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'Oh,' said Mr. Pickwick, much relieved by this explanation; 'I understand you. You have pawned your wardrobe.'
'Everything--Job's too--all shirts gone--never mind--saves washing. Nothing soon--lie in bed--starve--die--inquest--little bone-house--poor prisoner--common necessaries--hush it up-- gentlemen of the jury--warden's tradesmen--keep it snug-- natural death--coroner's order--workhouse funeral--serve him right--all over--drop the curtain.'
Jingle delivered this singular summary of his prospects in life, with his accustomed volubility, and with various twitches of the countenance to counterfeit smiles. Mr. Pickwick easily perceived that his recklessness was assumed, and looking him full, but not unkindly, in the face, saw that his eyes were moist with tears.
'Good fellow,' said Jingle, pressing his hand, and turning his head away. 'Ungrateful dog--boyish to cry--can't help it--bad fever--weak--ill--hungry. Deserved it all--but suffered much--very.' Wholly unable to keep up appearances any longer, and perhaps rendered worse by the effort he had made, the dejected stroller sat down on the stairs, and, covering his face with his hands, sobbed like a child.
'Come, come,' said Mr. Pickwick, with considerable emotion, 'we will see what can be done, when I know all about the matter. Here, Job; where is that fellow?'
'Here, sir,' replied Job, presenting himself on the staircase. We have described him, by the bye, as having deeply-sunken eyes, in the best of times. In his present state of want and distress, he looked as if those features had gone out of town altogether.
'Here, sir,' cried Job.
'Come here, sir,' said Mr. Pickwick, trying to look stern, with four large tears running down his waistcoat. 'Take that, sir.'
Take what? In the ordinary acceptation of such language, it should have been a blow. As the world runs, it ought to have been a sound, hearty cuff; for Mr. Pickwick had been duped, deceived, and wronged by the destitute outcast who was now wholly in his power. Must we tell the truth? It was something from Mr. Pickwick's waistcoat pocket, which chinked as it was given into Job's hand, and the giving of which, somehow or other imparted a sparkle to the eye, and a swelling to the heart, of our excellent old friend, as he hurried away.
Sam had returned when Mr. Pickwick reached his own room, and was inspecting the arrangements that had been made for his comfort, with a kind of grim satisfaction which was very pleasant to look upon. Having a decided objection to his master's being there at all, Mr. Weller appeared to consider it a high moral duty not to appear too much pleased with anything that was done, said, suggested, or proposed.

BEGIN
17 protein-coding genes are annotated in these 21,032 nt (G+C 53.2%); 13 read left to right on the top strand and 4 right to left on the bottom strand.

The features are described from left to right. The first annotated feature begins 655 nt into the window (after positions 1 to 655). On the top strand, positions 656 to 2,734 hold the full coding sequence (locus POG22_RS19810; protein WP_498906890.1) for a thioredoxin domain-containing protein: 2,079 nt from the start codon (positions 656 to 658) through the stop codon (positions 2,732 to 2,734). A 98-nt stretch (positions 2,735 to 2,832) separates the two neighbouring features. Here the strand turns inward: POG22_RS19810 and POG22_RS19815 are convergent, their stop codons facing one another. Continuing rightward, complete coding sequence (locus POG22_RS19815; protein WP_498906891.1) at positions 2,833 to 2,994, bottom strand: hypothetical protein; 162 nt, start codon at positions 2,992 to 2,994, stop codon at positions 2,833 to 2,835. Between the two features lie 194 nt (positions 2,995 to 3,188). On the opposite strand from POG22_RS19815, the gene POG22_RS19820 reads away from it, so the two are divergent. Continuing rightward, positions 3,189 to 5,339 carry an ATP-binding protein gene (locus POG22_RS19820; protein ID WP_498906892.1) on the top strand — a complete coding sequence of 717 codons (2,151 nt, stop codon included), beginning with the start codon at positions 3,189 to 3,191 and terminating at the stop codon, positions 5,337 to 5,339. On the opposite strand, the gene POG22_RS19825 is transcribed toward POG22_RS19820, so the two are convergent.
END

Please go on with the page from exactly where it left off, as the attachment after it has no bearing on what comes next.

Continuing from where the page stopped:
'Well, Sam,' said Mr. Pickwick.
'Well, sir,' replied Mr. Weller.
'Pretty comfortable now, eh, Sam?'
'Pretty vell, sir,' responded Sam, looking round him in a disparaging manner.
'Have you seen Mr. Tupman and our other friends?'
'Yes, I HAVE seen 'em, sir, and they're a-comin' to-morrow, and wos wery much surprised to hear they warn't to come to-day,' replied Sam.
'You have brought the things I wanted?'
Mr. Weller in reply pointed to various packages which he had arranged, as neatly as he could, in a corner of the room.
'Very well, Sam,' said Mr. Pickwick, after a little hesitation; 'listen to what I am going to say, Sam.'
'Cert'nly, Sir,' rejoined Mr. Weller; 'fire away, Sir.'
'I have felt from the first, Sam,' said Mr. Pickwick, with much solemnity, 'that this is not the place to bring a young man to.'
'Nor an old 'un neither, Sir,' observed Mr. Weller.
'You're quite right, Sam,' said Mr. Pickwick; 'but old men may come here through their own heedlessness and unsuspicion, and young men may be brought here by the selfishness of those they serve. It is better for those young men, in every point of view, that they should not remain here. Do you understand me, Sam?'
'Vy no, Sir, I do NOT,' replied Mr. Weller doggedly.
'Try, Sam,' said Mr. Pickwick.
'Vell, sir,' rejoined Sam, after a short pause, 'I think I see your drift; and if I do see your drift, it's my 'pinion that you're a- comin' it a great deal too strong, as the mail-coachman said to the snowstorm, ven it overtook him.'
'I see you comprehend me, Sam,' said Mr. Pickwick. 'Independently of my wish that you should not be idling about a place like this, for years to come, I feel that for a debtor in the Fleet to be attended by his manservant is a monstrous absurdity. Sam,' said Mr. Pickwick, 'for a time you must leave me.'
'Oh, for a time, eh, sir?'rejoined Mr. Weller. rather sarcastically.
'Yes, for the time that I remain here,' said Mr. Pickwick. 'Your wages I shall continue to pay. Any one of my three friends will be happy to take you, were it only out of respect to me. And if I ever do leave this place, Sam,' added Mr. Pickwick, with assumed cheerfulness--'if I do, I pledge you my word that you shall return to me instantly.'
'Now I'll tell you wot it is, Sir,' said Mr. Weller, in a grave and solemn voice. 'This here sort o' thing won't do at all, so don't let's hear no more about it.' 'I am serious, and resolved, Sam,' said Mr. Pickwick.
'You air, air you, sir?' inquired Mr. Weller firmly. 'Wery good, Sir; then so am I.'
Thus speaking, Mr. Weller fixed his hat on his head with great precision, and abruptly left the room.
'Sam!' cried Mr. Pickwick, calling after him, 'Sam! Here!'
But the long gallery ceased to re-echo the sound of footsteps. Sam Weller was gone.
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The Pickwick Papers -- by Charles Dickens